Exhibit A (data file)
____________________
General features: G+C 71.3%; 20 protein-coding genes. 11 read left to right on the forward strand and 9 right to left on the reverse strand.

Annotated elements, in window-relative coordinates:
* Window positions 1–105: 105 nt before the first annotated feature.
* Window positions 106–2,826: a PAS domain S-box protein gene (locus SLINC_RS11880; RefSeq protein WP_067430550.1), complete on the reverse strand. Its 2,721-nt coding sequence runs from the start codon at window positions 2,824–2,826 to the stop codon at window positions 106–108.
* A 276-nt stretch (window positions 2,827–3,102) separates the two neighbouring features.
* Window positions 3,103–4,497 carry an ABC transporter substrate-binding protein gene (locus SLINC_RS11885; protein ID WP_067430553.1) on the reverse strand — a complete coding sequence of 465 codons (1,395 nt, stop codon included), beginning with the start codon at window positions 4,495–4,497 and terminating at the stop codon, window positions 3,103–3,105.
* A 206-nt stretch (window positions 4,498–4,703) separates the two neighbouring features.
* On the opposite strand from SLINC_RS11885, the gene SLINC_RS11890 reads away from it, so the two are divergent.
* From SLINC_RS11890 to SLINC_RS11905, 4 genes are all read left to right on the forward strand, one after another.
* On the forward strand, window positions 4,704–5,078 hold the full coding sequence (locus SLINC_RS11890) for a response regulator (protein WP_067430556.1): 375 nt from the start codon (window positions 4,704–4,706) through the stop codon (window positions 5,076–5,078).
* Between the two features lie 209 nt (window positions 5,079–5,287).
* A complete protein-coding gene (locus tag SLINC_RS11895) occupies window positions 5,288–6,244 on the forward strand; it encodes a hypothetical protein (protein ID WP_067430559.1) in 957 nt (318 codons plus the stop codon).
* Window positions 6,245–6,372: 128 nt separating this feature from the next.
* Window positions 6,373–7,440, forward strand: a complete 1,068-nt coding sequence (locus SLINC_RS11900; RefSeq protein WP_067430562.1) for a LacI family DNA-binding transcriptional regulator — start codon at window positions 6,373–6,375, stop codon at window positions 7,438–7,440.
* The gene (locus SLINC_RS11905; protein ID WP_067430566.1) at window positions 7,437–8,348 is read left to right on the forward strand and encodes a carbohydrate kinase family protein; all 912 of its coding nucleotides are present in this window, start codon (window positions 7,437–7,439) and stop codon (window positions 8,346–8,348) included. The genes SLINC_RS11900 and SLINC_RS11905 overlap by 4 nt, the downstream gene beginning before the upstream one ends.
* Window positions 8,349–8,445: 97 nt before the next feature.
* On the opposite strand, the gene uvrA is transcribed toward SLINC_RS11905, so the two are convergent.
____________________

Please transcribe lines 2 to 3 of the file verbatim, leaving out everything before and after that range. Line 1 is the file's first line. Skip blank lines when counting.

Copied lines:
Annotated elements, in window-relative coordinates:
* Window positions 1–105: 105 nt before the first annotated feature.